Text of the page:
Medical Applications

WiKiSpiro: Non-contact Respiration volume Monitoring during Sleep

Phuc Nguyen, Shane Transue, Min-Hyung Choi, Ann C. Halbower, Tam Vu

Respiration volume has been widely used as an important indication for diagnosis and treatment of pulmonary diseases and other health care related issues such as critically ill patients neonatal ventilation, post-operative monitoring and various others. Most of existing technologies for respiration volume monitoring require physical contact with the human body. While wireless-based approaches have also been discussed in the literature, there are still limitations in terms of estimation accuracy and time efficiency preventing these approaches from being realized in practice. In this paper, we present an automated, wireless-based, vision-supervised system, called WiKiSpiro, for monitoring an individual’s respiration volume. In particular, we present a system design encompassing a wireless device, motion tracking and control system, and a set of methods to accurately derive breathing volume from the reflected signal and to address challenges caused by body movement and posture changes. We present our preliminary results of WikiSpiro, and identify possible challenges for future research and development.

[PDF] [ACM Digital Library] [YouTube]

Real-time Tidal Volume Estimation using Iso-surface Reconstruction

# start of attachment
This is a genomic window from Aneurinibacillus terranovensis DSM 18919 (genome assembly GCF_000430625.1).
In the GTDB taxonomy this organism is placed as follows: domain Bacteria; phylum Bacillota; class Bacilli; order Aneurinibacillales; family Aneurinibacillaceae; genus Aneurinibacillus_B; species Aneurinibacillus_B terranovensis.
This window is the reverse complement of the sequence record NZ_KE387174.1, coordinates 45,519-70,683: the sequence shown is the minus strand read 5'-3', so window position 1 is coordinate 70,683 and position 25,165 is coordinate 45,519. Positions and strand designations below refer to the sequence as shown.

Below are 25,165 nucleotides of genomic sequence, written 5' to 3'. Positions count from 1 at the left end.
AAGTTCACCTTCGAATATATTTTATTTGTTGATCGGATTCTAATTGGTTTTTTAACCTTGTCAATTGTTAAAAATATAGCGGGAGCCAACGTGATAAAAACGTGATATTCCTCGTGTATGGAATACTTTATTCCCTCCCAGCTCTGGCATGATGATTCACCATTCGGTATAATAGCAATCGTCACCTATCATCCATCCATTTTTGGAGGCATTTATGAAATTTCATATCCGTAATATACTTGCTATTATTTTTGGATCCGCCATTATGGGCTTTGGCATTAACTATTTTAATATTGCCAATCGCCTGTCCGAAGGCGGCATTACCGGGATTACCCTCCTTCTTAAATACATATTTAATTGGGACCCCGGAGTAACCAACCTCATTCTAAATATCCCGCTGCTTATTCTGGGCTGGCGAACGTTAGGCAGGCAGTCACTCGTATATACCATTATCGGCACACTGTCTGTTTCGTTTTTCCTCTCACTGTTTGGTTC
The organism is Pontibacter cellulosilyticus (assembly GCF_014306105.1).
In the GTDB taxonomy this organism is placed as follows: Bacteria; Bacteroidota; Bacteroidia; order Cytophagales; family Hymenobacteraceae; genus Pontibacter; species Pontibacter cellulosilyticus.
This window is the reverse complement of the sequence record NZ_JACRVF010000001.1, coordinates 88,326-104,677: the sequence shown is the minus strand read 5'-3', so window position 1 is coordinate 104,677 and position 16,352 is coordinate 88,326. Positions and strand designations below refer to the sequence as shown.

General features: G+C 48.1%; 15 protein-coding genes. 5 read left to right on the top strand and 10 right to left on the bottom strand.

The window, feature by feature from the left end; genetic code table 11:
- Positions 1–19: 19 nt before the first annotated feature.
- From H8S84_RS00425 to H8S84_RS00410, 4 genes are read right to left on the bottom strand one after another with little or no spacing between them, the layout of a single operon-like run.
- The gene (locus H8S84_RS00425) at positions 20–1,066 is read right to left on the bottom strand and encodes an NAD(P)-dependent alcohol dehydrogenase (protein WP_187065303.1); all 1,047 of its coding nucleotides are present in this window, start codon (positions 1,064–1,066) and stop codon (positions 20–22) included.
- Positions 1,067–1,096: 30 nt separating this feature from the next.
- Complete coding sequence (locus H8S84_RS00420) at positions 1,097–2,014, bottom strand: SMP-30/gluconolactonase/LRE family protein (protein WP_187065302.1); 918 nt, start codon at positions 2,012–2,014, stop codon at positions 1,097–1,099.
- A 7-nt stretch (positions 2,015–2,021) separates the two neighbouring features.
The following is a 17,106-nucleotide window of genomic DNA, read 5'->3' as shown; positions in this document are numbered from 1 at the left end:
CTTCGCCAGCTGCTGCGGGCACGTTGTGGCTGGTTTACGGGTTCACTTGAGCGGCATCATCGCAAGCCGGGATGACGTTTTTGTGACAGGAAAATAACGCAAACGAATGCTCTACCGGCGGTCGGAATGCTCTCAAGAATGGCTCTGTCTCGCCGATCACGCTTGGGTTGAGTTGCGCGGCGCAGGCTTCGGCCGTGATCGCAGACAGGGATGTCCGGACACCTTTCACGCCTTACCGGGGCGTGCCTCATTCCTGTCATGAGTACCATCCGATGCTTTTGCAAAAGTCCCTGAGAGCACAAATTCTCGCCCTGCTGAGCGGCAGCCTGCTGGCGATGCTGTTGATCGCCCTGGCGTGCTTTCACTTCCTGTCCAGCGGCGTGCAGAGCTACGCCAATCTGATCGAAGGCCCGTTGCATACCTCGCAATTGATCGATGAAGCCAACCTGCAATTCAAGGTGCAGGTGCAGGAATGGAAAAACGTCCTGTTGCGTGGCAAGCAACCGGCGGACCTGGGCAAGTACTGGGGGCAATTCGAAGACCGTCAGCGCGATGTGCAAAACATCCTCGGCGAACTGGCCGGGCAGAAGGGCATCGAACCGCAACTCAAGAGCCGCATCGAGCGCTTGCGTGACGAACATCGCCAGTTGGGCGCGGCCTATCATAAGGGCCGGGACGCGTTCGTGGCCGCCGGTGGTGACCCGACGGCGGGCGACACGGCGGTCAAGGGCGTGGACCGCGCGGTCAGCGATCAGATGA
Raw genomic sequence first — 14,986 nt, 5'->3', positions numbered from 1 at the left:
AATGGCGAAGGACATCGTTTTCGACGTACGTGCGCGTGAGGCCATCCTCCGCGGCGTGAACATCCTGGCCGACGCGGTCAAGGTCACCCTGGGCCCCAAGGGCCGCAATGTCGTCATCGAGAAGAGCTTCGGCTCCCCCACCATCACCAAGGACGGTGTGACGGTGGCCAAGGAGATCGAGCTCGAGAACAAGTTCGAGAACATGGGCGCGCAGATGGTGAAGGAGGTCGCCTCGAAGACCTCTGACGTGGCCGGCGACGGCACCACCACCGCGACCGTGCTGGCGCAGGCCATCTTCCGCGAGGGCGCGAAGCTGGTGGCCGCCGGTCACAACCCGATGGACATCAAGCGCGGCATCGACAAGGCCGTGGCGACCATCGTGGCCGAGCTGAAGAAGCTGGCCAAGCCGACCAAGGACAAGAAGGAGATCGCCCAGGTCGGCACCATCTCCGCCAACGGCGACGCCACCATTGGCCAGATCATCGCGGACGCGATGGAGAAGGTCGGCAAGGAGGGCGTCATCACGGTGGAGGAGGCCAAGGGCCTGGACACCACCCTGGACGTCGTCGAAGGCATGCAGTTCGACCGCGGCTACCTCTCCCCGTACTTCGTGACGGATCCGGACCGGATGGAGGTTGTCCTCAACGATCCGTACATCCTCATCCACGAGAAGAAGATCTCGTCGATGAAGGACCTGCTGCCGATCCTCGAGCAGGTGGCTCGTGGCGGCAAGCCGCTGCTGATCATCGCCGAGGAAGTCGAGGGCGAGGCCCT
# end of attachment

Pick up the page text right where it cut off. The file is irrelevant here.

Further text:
Shane Transue, Phuc Nguyen, Tam Vu, Min-Hyung Choi

Breathing volume measurement has long been an important physiological indication widely used for the diagnosis and treatment of pulmonary diseases. However, most of existing breathing volume monitoring techniques require either physical contact with the patient or are prohibitively expensive. In this paper we present an automated and inexpensive non-contact, vision-based method for monitoring an individual's tidal volume, which is extracted from a three-dimensional (3D) chest surface reconstruction from a single depth camera. In particular, formulating the respiration monitoring process as a 3D space-time volumetric representation, we introduce a real-time surface reconstruction algorithm to generate omni-direction deformation states of a patient's chest while breathing, which reflects the change in tidal volume over time. These deformation states are then used to estimate breathing volume through a per-patient correlation metric acquired through a Bayesian-network learning process. Through prototyping and implementation, our results indicate that we have achieved 92.2% to 94.19% accuracy in the tidal volume estimations through the experimentation based on the proposed vision-based method.